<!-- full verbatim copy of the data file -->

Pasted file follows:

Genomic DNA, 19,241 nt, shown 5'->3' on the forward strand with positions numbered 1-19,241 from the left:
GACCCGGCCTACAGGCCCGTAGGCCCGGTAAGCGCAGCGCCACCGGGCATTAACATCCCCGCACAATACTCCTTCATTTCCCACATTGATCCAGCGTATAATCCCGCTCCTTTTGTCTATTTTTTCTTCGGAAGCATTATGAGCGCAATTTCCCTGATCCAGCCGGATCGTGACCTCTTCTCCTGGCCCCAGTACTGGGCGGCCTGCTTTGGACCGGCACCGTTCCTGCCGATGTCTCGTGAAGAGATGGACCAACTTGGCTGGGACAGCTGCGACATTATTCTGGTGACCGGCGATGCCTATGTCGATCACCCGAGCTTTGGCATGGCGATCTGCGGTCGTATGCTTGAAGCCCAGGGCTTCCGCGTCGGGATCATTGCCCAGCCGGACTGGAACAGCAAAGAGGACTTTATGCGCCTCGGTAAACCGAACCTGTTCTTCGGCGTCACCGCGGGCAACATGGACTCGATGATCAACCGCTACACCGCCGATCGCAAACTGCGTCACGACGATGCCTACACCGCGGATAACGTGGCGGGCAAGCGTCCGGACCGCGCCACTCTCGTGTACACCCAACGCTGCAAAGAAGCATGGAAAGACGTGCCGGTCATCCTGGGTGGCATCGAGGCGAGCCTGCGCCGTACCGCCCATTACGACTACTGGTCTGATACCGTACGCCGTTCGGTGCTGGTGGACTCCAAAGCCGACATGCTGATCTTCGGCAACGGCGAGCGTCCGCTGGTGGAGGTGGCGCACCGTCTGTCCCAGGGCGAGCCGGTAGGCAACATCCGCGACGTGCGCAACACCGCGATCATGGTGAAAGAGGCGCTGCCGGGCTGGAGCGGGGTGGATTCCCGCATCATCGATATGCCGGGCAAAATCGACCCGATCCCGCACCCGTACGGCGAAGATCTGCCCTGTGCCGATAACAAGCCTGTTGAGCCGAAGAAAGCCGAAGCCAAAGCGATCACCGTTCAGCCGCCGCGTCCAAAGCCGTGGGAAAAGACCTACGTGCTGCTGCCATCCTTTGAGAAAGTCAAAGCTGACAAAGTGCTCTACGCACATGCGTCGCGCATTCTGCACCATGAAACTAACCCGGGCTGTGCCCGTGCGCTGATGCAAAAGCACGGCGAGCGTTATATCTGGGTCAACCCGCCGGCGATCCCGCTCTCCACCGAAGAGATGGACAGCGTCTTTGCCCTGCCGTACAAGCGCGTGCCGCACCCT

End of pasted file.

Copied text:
Genomic DNA, 19,241 nt, shown 5'->3' on the forward strand with positions numbered 1-19,241 from the left:
GACCCGGCCTACAGGCCCGTAGGCCCGGTAAGCGCAGCGCCACCGGGCATTAACATCCCCGCACAATACTCCTTCATTTCCCACATTGATCCAGCGTATAATCCCGCTCCTTTTGTCTATTTTTTCTTCGGAAGCATTATGAGCGCAATTTCCCTGATCCAGCCGGATCGTGACCTCTTCTCCTGGCCCCAGTACTGGGCGGCCTGCTTTGGACCGGCACCGTTCCTGCCGATGTCTCGTGAAGAGATGGACCAACTTGGCTGGGACAGCTGCGACATTATTCTGGTGACCGGCGATGCCTATGTCGATCACCCGAGCTTTGGCATGGCGATCTGCGGTCGTATGCTTGAAGCCCAGGGCTTCCGCGTCGGGATCATTGCCCAGCCGGACTGGAACAGCAAAGAGGACTTTATGCGCCTCGGTAAACCGAACCTGTTCTTCGGCGTCACCGCGGGCAACATGGACTCGATGATCAACCGCTACACCGCCGATCGCAAACTGCGTCACGACGATGCCTACACCGCGGATAACGTGGCGGGCAAGCGTCCGGACCGCGCCACTCTCGTGTACACCCAACGCTGCAAAGAAGCATGGAAAGACGTGCCGGTCATCCTGGGTGGCATCGAGGCGAGCCTGCGCCGTACCGCCCATTACGACTACTGGTCTGATACCGTACGCCGTTCGGTGCTGGTGGACTCCAAAGCCGACATGCTGATCTTCGGCAACGGCGAGCGTCCGCTGGTGGAGGTGGCGCACCGTCTGTCCCAGGGCGAGCCGGTAGGCAACATCCGCGACGTGCGCAACACCGCGATCATGGTGAAAGAGGCGCTGCCGGGCTGGAGCGGGGTGGATTCCCGCATCATCGATATGCCGGGCAAAATCGACCCGATCCCGCACCCGTACGGCGAAGATCTGCCCTGTGCCGATAACAAGCCTGTTGAGCCGAAGAAAGCCGAAGCCAAAGCGATCACCGTTCAGCCGCCGCGTCCAAAGCCGTGGGAAAAGACCTACGTGCTGCTGCCATCCTTTGAGAAAGTCAAAGCTGACAAAGTGCTCTACGCACATGCGTCGCGCATTCTGCACCATGAAACTAACCCGGGCTGTGCCCGTGCGCTGATGCAAAAGCACGGCGAGCGTTATATCTGGGTCAACCCGCCGGCGATCCCGCTCTCCACCGAAGAGATGGACAGCGTCTTTGCCCTGCCGTACAAGCGCGTGCCGCACCCT